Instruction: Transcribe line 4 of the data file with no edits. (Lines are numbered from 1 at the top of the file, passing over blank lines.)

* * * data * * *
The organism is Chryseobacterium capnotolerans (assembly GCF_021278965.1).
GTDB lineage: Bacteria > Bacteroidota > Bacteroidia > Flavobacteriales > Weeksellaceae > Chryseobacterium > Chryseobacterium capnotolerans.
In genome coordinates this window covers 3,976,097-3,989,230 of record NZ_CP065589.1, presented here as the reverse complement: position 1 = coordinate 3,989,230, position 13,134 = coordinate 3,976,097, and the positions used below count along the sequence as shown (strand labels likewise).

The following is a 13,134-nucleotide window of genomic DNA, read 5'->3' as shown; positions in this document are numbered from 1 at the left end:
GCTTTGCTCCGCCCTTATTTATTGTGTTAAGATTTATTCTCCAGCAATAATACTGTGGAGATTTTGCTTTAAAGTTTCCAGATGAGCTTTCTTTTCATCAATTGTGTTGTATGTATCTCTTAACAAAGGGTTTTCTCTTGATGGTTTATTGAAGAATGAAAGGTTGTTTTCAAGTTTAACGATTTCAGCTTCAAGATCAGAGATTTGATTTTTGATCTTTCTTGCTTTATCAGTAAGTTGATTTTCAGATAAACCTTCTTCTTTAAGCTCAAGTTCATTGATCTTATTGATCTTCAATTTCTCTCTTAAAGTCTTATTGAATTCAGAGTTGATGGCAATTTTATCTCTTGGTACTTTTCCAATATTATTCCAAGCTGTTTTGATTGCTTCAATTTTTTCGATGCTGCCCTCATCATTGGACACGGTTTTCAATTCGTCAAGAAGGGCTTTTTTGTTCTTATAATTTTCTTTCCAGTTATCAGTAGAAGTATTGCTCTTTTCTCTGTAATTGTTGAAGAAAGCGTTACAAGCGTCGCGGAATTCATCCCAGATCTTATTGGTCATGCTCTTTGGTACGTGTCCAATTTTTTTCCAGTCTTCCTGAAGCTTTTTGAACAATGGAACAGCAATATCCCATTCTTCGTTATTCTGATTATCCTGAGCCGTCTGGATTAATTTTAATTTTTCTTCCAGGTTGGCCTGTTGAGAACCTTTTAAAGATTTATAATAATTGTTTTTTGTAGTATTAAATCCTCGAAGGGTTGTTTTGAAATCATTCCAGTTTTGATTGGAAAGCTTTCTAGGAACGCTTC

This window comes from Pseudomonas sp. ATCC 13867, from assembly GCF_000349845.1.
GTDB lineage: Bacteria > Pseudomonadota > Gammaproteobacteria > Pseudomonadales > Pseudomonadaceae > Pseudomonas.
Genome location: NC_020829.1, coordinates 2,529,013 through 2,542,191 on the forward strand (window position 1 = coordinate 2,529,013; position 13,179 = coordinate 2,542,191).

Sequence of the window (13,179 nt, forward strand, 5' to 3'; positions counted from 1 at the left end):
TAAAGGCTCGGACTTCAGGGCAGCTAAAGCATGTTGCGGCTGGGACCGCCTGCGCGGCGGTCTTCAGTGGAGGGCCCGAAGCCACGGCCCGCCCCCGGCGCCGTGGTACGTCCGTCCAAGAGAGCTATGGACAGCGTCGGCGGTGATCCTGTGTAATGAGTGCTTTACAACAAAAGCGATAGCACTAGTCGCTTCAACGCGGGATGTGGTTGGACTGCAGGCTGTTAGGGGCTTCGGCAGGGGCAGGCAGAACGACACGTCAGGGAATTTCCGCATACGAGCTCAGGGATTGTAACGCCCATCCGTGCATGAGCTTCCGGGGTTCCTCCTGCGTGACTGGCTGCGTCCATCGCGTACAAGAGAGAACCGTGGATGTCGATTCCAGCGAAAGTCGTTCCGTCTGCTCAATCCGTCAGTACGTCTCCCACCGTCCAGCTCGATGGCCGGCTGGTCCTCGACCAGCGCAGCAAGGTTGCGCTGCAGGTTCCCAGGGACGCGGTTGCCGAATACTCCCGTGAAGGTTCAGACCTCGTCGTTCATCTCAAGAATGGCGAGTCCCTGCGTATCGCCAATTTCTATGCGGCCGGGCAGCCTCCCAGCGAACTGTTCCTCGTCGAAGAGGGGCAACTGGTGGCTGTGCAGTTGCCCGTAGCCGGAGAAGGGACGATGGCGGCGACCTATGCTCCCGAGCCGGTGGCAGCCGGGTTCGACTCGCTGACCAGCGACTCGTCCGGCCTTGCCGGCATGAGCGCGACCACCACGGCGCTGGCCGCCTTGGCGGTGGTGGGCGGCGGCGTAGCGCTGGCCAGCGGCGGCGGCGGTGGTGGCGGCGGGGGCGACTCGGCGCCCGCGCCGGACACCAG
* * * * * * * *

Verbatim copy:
The following is a 13,134-nucleotide window of genomic DNA, read 5'->3' as shown; positions in this document are numbered from 1 at the left end: